Most of the time, busy customers will give up before seeking support. In these numerous cases you will probably have to contact them to find out why they stopped using the service.

Check in with customers regularly

CustomerICare has put together Slideshare presentation about onboarding experience with Intercom that gives a very informative 99-slide rundown of their email strategies. While this is a low-touch approach to onboarding (as it is automated), you could apply similar strategies in a high-touch way.

For example, instead of sending an automated email when a new customer signs up, you could react to the alert it generates by sending a unique email that takes into account that customer’s needs.

In high-touch onboarding, the needs of each customer are individually recognized. While they can be segmented and profiled, the final decision on how to act on the metrics should be made by a human being.

Below is Intercom’s automated email process documented by CustomerICare. Consider applying similar ideas to your onboarding procedure but treating each customer individually. While high-touch onboarding is a lot more time consuming, keeping high-value customers looked after will pay off.

Intercom advises giving the customers a three day period before sending out A/B emails based on engagement. For more complex SaaS, the customer success team might want to reach out sooner.

For inactive users, CustomerICare targeted groups depending on the length of their inactivity.

Even after a full 14 days of inactivity, the 2nd email sent had a 50% click rate and a 15% reply rate, often containing useful feedback or an apology about being on holiday.

Another aspect of being careful with your emails is the art/science of not being a nag. This post from Customer.io explains what not to do.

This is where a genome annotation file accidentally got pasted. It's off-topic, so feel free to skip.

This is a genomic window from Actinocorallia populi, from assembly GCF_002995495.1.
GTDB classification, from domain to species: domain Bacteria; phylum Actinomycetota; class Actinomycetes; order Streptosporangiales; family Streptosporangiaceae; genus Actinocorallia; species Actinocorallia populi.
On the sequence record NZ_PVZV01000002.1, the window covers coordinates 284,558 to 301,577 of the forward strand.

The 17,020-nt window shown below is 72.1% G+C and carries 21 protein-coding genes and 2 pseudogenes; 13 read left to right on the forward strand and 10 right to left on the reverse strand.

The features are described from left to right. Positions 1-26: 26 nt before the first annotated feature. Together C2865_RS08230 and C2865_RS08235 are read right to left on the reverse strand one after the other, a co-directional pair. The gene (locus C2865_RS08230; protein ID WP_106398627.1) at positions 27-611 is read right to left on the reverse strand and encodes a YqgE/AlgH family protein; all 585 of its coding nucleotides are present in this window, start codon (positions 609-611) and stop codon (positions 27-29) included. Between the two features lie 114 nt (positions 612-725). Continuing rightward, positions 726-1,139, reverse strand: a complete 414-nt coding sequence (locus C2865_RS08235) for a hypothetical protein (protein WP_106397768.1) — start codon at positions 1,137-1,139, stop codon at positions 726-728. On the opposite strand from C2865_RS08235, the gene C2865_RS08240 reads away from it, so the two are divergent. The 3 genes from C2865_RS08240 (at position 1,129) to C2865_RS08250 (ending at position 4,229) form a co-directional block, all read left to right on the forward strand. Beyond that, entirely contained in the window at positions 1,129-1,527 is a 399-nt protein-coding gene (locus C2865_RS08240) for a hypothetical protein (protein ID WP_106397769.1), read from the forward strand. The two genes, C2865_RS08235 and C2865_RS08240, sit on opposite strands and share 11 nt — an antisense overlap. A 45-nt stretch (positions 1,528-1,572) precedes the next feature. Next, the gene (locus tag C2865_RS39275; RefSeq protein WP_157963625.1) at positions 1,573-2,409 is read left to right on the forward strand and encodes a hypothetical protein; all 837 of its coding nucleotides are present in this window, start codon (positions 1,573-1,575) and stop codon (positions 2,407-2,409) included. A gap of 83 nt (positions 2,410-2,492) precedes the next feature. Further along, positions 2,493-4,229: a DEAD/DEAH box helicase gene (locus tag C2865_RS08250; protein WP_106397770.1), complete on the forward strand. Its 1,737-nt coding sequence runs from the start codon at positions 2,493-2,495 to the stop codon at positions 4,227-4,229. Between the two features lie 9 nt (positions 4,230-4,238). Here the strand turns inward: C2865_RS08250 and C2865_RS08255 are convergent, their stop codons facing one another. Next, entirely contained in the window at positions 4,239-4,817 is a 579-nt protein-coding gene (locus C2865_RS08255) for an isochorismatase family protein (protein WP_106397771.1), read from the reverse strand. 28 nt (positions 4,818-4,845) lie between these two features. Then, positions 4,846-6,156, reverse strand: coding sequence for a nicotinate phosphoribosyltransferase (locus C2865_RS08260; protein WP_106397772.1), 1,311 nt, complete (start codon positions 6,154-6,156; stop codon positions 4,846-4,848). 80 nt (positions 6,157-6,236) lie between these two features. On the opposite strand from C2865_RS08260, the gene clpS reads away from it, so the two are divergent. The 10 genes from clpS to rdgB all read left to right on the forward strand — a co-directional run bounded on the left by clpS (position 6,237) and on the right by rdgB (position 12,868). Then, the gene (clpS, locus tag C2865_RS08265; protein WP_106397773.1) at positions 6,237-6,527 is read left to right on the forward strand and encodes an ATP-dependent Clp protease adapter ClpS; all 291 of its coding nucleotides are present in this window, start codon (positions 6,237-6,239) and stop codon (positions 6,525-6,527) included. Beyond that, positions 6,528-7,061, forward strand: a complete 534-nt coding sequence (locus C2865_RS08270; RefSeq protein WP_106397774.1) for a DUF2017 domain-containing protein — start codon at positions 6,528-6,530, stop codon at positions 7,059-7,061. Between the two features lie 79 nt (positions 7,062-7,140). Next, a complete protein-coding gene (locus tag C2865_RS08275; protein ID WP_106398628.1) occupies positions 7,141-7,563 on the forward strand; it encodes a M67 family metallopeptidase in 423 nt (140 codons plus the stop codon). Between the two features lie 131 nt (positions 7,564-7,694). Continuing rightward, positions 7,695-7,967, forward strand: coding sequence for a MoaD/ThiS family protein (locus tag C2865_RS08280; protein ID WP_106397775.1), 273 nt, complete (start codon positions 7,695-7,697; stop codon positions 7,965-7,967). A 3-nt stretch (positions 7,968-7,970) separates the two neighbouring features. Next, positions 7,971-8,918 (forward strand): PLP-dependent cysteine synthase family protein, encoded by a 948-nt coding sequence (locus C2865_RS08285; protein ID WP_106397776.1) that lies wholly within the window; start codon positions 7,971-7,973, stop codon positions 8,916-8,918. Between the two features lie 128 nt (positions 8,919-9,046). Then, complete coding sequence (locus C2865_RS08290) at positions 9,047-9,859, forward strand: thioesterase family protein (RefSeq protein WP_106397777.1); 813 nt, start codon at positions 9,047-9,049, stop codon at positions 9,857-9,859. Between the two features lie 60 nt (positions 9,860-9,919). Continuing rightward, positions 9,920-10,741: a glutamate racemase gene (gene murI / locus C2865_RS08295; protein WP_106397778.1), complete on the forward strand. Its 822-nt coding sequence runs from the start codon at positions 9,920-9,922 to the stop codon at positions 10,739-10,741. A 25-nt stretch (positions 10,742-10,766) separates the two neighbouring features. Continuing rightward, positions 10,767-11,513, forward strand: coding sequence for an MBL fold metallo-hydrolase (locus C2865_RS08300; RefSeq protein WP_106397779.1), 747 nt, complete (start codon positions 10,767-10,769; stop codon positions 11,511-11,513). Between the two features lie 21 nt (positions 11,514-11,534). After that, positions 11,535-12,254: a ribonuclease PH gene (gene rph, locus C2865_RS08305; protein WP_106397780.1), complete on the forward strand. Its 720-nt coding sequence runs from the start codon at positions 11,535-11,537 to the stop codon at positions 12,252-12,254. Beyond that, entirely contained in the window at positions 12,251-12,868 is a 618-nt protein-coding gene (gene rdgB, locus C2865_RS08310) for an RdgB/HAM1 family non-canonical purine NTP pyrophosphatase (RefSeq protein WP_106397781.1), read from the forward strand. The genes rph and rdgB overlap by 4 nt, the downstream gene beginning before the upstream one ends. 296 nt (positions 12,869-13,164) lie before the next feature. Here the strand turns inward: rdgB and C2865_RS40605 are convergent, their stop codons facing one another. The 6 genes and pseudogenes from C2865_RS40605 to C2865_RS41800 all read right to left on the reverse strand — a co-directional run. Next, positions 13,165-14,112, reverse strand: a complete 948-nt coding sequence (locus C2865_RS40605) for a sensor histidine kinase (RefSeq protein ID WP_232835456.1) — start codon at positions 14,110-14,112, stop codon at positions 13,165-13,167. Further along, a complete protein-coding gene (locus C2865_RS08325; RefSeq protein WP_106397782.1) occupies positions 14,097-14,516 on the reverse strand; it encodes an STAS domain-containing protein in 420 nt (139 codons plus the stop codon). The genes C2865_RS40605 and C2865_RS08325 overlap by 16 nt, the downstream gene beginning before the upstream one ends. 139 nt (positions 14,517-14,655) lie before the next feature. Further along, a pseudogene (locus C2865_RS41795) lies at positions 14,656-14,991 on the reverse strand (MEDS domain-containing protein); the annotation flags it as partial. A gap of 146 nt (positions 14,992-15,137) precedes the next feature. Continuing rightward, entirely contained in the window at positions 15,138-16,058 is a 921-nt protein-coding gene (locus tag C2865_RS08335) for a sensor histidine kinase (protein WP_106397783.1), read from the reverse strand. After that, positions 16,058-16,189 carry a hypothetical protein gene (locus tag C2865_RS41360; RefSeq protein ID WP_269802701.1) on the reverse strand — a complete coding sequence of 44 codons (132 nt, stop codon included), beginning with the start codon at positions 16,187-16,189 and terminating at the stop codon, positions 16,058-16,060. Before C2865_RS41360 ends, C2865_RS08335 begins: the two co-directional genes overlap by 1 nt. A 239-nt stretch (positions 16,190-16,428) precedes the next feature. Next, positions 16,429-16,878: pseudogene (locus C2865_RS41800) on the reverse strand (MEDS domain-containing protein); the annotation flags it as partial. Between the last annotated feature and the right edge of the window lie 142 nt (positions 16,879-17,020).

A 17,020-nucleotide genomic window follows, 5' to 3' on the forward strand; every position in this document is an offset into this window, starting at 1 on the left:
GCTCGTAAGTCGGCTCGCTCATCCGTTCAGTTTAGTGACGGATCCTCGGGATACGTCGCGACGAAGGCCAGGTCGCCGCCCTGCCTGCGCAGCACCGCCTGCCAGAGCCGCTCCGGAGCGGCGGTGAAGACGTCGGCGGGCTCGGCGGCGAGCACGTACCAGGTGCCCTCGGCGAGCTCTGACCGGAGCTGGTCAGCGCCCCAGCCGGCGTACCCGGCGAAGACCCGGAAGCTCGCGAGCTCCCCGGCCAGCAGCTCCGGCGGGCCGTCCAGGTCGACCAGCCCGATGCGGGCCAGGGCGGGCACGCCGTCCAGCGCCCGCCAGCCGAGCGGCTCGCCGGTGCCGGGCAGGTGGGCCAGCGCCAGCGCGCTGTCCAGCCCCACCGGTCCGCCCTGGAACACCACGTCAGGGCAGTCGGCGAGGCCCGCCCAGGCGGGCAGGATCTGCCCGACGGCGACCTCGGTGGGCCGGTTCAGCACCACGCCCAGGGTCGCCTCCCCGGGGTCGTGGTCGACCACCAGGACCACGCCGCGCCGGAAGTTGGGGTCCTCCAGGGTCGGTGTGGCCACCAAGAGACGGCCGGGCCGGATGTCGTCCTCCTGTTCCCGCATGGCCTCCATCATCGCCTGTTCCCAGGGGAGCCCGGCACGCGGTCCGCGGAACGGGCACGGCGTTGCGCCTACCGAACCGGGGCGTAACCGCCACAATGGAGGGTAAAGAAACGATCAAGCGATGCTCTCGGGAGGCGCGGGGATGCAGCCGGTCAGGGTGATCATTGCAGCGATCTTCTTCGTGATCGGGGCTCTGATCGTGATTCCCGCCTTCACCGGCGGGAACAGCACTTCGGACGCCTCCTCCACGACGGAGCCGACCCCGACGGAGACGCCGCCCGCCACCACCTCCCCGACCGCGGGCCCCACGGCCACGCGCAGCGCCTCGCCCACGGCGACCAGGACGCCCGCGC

What classifies a nagging email?

  • It assumes the recipient already knows the product is worth their time
  • It assumes that since someone signed up for a trial, they’re immediately ready to buy
  • It repeats the same request, over and over.
  • It doesn’t focus on how the reader benefits, only the sender
  • It’s impersonal, cold, and solely concerned with making a sale

In the early stages of growth, communicating with customers who are all at a certain stage of the funnel will help you to get a feel for their needs relative to their time using the product and optimize for the future. However, customer segments shouldn’t be created to facilitate your laziness but to easily communicate which customers need what kind of attention.

Provide education and guidance early

If your app has a high learning-curve and is packed full of features, you’ll want to be very clear about how you can get your customers to use the part of the app they want. 

A common cause of churn is being overwhelmed, deciding there’s not enough time and finding something simpler. It doesn’t matter how many great features you have if no one can devote the time to learn them.

A high-touch onboarding approach for SaaS involves reaching out to each customer individually. Once you’ve made the sale, you can focus on educating your customer instead of acquiring them.

There are two types of information you’ll want to provide during early outreach:


Offer text and voice chat to help new users get set up with your software. Companies with complicated products like Salesforce and Kissmetrics can be configured in a lot of different ways because they don’t just do one thing.

Customer Success teams for companies like these onboard customers by reaching out and offering technical guidance as part of the pricing. A customer who gets the best out of your product is more likely to stick around than a confused one.

If your app is complex, you need to be reaching out to new customers individually and offering help getting set up in a way that works best for them.


Your Customer Success team should offer educational guidance to customers in the onboarding process. This includes tips on industry best practice and how to tailor the kind of software you offer to their needs.